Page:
Lesson 8 - Tracking the State of a System Using Status and Milestone Elements
In many models, the state of the system changes discretely (suddenly) during a simulation in a binary manner. Examples of such state changes include the following:
- A piece of equipment fails (i.e., changes its state from operating to failed);
- An object (e.g., a pump or a light) turns on or off;
- A business opens and closes for the day; and
- A task or activity is completed (i.e., it changes from unfinished to finished).
In a simulation, it is useful for the state of the system to be referenced by other elements and subsequently affect other things in the model (e.g., if one task is completed, another one can start).
To support this, GoldSim provides two elements that can be used to track the state of the system: the Status element and the Milestone element. Both of these elements can respond to discrete signals.
We will begin by considering the Status element. To do so, let’s examine an Example model. You will find this model in the “Examples” subfolder of the “Basic GoldSim Course” folder you should have downloaded and unzipped to your Desktop. In that folder, open a model file named Example18_Status.gsm.
The model looks like this:
If you examine the Simulation Settings, you will note that the model is set up as a Calendar Time simulation that runs for 3 days, with a 1 minute timestep.
The model simulates a conveyor belt that moves soil from one location to another, where it is subsequently stockpiled. The conveyor belt is modeled using a Material Delay (discussed in detail in Unit 8, Lesson 10). The stockpile at the end of the conveyor belt is a Reservoir (because it simply accumulates soil, we are using a Reservoir here rather than a Pool). When the conveyor belt is operating, it moves at a rate of 100 m/hr, and is 250 m long. This results in a Delay Time for the Material Delay (i.e., the time to travel the length of the conveyor belt) of 2.5 hours. When the conveyor is operating, it is loaded with soil at a rate of 1000 kg/hr.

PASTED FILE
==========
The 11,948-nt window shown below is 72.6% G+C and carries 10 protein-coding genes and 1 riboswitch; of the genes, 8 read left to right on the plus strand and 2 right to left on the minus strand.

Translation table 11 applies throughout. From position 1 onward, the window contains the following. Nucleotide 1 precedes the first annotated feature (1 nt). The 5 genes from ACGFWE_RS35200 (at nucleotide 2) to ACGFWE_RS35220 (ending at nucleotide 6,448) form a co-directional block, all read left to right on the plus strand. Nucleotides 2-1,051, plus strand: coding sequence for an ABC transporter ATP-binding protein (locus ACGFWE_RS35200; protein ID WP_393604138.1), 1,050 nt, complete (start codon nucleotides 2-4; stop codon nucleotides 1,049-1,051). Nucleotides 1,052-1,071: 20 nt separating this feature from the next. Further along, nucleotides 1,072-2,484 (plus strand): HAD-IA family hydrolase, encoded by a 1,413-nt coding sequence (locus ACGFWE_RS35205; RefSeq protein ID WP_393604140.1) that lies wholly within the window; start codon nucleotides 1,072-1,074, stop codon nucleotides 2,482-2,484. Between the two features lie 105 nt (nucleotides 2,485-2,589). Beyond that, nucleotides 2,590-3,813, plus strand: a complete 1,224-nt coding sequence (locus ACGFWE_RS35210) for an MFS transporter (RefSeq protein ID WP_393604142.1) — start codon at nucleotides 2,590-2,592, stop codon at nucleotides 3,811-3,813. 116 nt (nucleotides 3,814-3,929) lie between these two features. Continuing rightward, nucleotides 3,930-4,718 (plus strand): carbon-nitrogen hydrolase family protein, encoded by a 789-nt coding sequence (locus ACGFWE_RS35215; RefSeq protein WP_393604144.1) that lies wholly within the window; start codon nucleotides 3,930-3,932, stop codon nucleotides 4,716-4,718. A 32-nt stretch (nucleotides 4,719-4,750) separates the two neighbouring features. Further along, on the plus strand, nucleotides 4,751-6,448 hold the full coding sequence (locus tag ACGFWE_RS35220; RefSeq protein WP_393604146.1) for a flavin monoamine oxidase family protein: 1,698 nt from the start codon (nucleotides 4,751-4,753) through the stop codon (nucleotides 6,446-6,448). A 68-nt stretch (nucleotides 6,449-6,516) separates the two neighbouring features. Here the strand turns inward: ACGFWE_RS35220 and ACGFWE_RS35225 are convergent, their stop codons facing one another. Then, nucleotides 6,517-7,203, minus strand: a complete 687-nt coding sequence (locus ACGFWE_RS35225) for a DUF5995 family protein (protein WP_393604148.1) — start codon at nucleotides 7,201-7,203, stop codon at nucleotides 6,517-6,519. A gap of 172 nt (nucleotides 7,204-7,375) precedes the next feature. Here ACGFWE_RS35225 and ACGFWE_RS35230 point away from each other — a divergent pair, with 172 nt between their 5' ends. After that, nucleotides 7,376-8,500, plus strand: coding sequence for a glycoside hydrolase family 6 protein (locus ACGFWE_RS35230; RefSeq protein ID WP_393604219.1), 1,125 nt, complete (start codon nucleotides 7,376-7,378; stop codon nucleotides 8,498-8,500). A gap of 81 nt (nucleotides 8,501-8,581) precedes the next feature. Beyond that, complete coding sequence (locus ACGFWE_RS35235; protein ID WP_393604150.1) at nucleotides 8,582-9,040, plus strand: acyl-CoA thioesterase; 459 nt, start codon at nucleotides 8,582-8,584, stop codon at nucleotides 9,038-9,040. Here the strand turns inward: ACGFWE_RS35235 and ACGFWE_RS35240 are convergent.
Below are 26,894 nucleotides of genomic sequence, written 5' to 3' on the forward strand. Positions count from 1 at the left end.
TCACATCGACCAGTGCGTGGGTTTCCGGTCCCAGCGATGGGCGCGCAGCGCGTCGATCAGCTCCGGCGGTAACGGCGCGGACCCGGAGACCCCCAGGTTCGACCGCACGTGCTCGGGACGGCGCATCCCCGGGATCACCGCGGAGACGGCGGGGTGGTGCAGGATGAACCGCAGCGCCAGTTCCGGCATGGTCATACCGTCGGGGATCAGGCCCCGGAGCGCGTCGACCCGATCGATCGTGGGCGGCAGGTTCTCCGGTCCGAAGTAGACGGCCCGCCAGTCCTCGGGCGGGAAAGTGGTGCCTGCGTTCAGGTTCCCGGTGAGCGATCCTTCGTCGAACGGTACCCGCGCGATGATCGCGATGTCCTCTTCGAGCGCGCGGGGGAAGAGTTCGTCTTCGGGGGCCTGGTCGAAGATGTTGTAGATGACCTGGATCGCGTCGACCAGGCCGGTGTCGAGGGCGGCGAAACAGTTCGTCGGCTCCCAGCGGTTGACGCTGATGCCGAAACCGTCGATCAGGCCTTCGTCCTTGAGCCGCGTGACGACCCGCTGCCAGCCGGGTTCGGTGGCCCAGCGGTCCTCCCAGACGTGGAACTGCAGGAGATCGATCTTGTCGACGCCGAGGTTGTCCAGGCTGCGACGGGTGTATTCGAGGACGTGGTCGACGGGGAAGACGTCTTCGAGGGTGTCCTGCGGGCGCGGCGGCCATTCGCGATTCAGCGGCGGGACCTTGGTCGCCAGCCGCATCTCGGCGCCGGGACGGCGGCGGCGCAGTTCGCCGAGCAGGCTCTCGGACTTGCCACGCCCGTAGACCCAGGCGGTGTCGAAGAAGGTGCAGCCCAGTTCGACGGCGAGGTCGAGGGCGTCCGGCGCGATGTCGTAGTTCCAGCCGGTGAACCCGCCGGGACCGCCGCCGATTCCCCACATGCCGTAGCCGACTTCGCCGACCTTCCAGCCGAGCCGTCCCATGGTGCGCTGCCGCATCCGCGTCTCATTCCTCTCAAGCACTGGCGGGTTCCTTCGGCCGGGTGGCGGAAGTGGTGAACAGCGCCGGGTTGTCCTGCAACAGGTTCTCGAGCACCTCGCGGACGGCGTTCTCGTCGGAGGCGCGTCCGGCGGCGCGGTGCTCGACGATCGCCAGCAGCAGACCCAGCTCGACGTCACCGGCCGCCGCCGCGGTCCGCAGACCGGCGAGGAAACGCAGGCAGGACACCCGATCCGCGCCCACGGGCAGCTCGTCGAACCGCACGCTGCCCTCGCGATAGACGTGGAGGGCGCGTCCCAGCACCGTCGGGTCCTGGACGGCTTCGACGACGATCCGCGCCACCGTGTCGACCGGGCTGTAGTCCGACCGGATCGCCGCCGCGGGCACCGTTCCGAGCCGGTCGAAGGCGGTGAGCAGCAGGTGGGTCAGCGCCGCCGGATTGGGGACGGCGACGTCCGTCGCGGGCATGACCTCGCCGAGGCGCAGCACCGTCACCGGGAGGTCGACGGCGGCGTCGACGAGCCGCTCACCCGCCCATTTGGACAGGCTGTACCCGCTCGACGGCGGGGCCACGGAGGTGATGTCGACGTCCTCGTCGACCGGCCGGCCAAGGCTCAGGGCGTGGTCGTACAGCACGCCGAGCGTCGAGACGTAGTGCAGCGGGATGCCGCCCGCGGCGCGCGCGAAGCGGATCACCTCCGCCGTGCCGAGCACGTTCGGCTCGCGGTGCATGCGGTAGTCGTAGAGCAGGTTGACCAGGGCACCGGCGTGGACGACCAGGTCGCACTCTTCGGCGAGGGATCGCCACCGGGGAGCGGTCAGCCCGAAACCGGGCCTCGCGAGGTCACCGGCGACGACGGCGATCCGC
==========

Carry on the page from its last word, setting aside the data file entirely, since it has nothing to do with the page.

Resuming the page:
The conveyor belt, however, only operates from 8AM to 5PM. Outside of that time, the conveyor belt stops (and is no longer loaded). The model uses a Status element to track the state of the conveyor belt (on or off). Double-click on the Status element (named Operating) now. It looks like this:
As can be seen, a Status element is relatively simple. It has an Initial Condition (True or False), and two buttons that both access Triggering dialogs. The first Triggering dialog is used to specify events that set the Status to True. The second Triggering dialog is used to specify events that set the Status to False. A Status has a single output, which is a condition (True or False).
In this case, the Initial Condition is “False”, since if you examine the Simulation Settings, you will note that the Start Time is midnight (when the conveyor belt is off). The Triggering dialog for setting the Status to True looks like this:
“Hour” is a Run Property (discussed in Unit 10, Lesson 3). It is an integer number between 0 and 23 representing the hour of the day. Hence, it would take on a value of 0 between midnight and 1AM; it would take on a value of 8 between 8AM and 9AM.
So this particular trigger sets the Status to True at 8AM.
The Triggering dialog for setting the Status to False looks like this: